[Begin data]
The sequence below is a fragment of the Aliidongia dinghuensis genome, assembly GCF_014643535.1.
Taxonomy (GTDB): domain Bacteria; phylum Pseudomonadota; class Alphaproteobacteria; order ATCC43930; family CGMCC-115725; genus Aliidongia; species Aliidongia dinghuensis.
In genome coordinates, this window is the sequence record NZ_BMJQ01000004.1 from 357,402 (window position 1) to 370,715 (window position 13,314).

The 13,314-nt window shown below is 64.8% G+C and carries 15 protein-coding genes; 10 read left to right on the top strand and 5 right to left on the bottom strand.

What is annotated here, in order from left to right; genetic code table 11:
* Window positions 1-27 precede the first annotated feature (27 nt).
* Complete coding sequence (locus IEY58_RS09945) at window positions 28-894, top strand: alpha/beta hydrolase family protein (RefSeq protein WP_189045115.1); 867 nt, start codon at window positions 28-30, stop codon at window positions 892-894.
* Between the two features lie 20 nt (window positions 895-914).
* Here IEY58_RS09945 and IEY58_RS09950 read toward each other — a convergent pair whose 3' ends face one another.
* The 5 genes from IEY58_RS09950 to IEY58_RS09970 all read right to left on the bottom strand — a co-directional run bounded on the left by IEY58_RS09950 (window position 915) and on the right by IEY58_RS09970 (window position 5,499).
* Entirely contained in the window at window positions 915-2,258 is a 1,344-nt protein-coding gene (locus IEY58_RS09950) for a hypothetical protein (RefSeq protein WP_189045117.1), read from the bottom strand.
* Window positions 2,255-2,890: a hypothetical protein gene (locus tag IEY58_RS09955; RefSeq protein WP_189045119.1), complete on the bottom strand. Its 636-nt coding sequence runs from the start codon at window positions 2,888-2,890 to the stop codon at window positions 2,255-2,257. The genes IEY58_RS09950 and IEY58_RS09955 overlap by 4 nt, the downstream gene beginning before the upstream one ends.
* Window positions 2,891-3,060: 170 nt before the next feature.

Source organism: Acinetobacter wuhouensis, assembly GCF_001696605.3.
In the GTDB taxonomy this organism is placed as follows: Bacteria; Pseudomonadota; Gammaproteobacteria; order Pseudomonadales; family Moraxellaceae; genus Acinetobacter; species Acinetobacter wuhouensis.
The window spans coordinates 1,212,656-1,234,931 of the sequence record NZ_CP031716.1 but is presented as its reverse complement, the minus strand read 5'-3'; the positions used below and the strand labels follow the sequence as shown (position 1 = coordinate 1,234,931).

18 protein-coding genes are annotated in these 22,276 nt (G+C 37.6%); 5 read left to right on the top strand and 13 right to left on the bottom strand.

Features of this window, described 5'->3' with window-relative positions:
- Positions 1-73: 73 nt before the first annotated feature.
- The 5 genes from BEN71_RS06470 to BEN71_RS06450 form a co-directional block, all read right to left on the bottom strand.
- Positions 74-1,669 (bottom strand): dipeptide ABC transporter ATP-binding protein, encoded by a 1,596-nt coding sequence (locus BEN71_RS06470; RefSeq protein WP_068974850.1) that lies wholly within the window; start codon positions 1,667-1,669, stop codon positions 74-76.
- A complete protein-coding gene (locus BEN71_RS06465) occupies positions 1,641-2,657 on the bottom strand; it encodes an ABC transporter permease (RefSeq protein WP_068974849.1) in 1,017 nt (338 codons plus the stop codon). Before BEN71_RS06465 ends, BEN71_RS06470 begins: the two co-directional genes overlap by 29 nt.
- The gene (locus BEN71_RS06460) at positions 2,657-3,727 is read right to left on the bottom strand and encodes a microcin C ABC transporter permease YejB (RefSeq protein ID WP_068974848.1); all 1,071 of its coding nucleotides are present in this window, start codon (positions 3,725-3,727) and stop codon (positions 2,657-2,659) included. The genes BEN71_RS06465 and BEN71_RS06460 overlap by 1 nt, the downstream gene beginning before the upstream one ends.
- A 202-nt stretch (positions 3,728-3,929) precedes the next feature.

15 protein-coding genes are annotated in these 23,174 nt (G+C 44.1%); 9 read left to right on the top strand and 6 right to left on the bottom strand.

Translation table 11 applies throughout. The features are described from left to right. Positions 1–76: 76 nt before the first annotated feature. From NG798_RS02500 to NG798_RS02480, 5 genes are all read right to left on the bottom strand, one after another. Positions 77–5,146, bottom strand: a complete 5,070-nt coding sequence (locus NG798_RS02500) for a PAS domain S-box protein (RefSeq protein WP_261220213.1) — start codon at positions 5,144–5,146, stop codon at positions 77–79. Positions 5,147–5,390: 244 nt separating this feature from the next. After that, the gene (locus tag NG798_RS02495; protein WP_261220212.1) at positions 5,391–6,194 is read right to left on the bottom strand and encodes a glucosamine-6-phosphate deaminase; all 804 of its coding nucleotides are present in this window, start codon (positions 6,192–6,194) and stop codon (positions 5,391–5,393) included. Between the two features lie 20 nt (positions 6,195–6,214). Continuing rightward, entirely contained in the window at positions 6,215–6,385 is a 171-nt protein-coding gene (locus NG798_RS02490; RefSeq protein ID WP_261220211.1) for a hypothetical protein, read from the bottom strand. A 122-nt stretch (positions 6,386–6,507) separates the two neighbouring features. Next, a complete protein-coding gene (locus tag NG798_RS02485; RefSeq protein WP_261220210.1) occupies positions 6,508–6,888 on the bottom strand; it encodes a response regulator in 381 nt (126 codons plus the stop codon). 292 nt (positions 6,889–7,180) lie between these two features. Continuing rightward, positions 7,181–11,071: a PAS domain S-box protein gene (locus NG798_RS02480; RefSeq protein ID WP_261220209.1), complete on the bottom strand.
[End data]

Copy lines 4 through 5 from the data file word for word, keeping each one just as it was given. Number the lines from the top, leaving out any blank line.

The 13,314-nt window shown below is 64.8% G+C and carries 15 protein-coding genes; 10 read left to right on the top strand and 5 right to left on the bottom strand.

What is annotated here, in order from left to right; genetic code table 11: